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When the puzzles are integrated with the combat its awesome, several bosses have this going on. But instead most of the puzzles just kills the pacing of the game. Make no mistake: I can solve the puzzles just fine, its just that the way that the majority of the puzzles are made are not fun.
Its like Legend of Zelda but less well-made. The pace there is more constant. Breath of the Wild keeps its puzzles bite-sized, and even the big dungeons don't overstay their welcome. In contrast CrossCode just overloads you with puzzle after puzzle. Even if I admit some of the puzzles are creative and rewarding to finish, do too many at once and what was supposed to be fun turns to into a chore instead.
Personally I think the puzzles of BotW are rather disappointing compared to other Zelda games.
I agree that the dungeons in CrossCode turned out to be too long and that there might be too much puzzle solving at once for many players. So that's something we'll consider for future projects. CrossCode won't change in that regard, however.
I found that most of CrossCode was puzzles instead. (Amongst my favorite moments in CC was Polly duels and utterly destroying Not!Lea, especially when it was referenced by Emelie). I get that the majority may enjoy these the most, but the game advertised itself as an action RPG, so I approach the game expecting it to have more of the first half of that genre title than anything else.
I did enjoy CrossCode overall, I've just finished the game. But this kind of puzzles is not what I enjoy. I want dynamic puzzles, combat puzzles. The bosses are, again, a prime example of this. I have to defeat them using specific methods under pressure of death by their attacks. I have to balance thinking out how to do so whilst dodging, guarding, and other survival aspects. I enjoy that feeling of continous activity, whereas the puzzles in Crosscode amount to standing still and finding the one solution. Heck it actually amuses me that I could ignore some of the mechanics of CrossCode boss fights in favor of chip-damaging bosses to death by brute force. (Fire and burning essentially killed all of the bosses I could use it on).
What I enjoyed from BotW was that I could 'cheat' the puzzles. The puzzles don't necessarily have one solution. I often solved them by exploits, or did them in a way that was much much more difficult than the 'normal' way. That freedom is what I seek in a puzzle. Combat puzzles have it because of the flow of the fight. If puzzles in CrossCode employed multiple solutions, and methods by which clever or particularly determined players could bypass elements of the puzzle you'd be hearing alot of praise from me.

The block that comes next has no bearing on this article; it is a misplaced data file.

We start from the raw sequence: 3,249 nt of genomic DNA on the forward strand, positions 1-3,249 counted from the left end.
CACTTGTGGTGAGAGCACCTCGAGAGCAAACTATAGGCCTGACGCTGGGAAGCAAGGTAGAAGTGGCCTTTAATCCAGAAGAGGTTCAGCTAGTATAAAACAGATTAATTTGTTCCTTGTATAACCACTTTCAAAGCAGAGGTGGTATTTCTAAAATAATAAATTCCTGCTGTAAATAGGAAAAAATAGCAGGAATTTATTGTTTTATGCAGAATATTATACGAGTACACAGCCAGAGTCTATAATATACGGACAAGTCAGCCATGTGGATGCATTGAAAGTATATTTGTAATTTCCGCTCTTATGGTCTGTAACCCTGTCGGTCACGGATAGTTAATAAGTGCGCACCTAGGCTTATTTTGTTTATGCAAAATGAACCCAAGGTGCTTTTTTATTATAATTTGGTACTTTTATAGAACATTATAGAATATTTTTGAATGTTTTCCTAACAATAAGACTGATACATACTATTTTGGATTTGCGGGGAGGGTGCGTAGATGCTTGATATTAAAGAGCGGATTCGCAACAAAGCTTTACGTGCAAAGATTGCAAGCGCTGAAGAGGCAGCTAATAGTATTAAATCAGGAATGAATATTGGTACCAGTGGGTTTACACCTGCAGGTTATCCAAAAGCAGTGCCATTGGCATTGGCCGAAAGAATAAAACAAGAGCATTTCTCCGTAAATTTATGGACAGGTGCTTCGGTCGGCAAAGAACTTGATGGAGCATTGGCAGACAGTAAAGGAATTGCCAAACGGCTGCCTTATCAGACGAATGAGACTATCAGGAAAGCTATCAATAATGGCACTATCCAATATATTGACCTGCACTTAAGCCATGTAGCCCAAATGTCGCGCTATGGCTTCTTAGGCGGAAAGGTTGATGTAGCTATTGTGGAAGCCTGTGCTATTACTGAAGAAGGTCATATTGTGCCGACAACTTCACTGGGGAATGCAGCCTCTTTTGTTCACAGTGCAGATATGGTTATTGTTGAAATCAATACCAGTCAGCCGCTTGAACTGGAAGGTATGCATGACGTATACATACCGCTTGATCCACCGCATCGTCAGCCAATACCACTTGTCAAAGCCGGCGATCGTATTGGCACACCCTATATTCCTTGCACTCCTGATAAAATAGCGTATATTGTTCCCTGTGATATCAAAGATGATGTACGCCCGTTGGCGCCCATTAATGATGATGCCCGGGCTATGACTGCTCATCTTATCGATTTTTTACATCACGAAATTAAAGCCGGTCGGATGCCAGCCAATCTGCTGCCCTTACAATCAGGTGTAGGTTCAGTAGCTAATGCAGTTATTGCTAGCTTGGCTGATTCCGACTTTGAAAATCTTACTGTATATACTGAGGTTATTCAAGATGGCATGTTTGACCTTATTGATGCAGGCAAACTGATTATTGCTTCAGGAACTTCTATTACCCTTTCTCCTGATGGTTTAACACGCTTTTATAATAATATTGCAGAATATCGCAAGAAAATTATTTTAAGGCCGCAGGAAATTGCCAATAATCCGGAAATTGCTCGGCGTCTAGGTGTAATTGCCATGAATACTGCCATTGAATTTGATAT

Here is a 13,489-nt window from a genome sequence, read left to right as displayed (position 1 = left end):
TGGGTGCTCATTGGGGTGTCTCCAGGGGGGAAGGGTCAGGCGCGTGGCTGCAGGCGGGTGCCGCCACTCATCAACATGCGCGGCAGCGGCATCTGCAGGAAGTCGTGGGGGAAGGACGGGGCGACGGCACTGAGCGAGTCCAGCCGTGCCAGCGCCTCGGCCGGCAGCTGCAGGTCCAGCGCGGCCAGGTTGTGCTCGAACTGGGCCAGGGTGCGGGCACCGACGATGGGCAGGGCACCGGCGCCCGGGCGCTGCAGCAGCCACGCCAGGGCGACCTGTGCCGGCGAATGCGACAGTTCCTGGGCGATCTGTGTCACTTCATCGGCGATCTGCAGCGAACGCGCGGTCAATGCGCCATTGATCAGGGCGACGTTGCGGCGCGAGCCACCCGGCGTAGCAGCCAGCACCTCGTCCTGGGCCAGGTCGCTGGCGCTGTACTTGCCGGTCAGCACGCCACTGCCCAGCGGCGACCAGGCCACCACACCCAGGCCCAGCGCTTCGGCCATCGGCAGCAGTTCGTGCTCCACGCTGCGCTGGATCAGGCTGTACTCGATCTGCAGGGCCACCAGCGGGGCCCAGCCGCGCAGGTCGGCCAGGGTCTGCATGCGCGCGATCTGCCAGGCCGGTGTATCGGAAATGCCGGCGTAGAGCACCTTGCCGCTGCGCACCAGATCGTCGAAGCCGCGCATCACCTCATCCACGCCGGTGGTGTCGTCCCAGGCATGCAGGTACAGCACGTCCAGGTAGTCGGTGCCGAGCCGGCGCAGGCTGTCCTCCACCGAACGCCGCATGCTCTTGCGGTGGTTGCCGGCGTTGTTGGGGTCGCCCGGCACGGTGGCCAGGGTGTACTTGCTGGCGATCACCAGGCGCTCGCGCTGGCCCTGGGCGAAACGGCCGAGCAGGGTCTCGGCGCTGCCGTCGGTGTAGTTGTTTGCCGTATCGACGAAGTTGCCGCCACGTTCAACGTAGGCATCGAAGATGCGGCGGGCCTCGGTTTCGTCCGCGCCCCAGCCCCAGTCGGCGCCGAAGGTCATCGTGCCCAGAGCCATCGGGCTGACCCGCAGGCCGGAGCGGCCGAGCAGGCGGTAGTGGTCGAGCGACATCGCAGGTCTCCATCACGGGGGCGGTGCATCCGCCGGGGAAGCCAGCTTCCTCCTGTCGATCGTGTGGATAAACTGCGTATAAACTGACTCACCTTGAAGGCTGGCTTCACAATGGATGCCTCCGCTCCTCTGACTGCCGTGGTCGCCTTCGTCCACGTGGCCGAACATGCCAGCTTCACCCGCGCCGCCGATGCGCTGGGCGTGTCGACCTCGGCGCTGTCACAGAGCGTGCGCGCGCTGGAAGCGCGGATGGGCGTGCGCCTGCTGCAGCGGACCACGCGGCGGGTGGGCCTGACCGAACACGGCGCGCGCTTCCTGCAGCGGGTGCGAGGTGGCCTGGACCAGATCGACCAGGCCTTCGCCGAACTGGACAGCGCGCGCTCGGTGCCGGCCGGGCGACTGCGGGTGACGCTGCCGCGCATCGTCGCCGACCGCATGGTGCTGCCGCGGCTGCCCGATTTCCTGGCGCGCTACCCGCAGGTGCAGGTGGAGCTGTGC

BotW physics approach and the option to often "cheese your way through it" made finding the solution less satisfying to me. I very much prefer puzzles that have one clear solution that asks the players to stop and think a bit.
That's also why this approach to puzzles won't change, not in CrossCode and not in future projects we'll work on.
Honestly, isn't the fact that it is my opinion just plain obvious? I don't get the point why anyone needs to state this nowadays.
Regardless on what you and I think on puzzles its still a fact that the puzzle gameplay and the combat gameplay are far too different in pace even if both use the same player actions to complete their objectives. Thats my main gripe with the puzzles. To compare it to the driving of a car the combat is like going 100KPH and the puzzles just breaks it all to a halt.
I honestly believe that if you include the option to simply replace ALL the puzzles in dungeons to a gauntlet of combat encounters with specific restrictions or difficulties instead the game would be perfect.
Still, now that this thread got me thinking over it, its bizarre how anyone could think CrossWorld (the game in the game CrossCode), would be good. Just from what the player (Lea) is shown to be able to do its amazingly barebones compared to contemporary MMORPGs.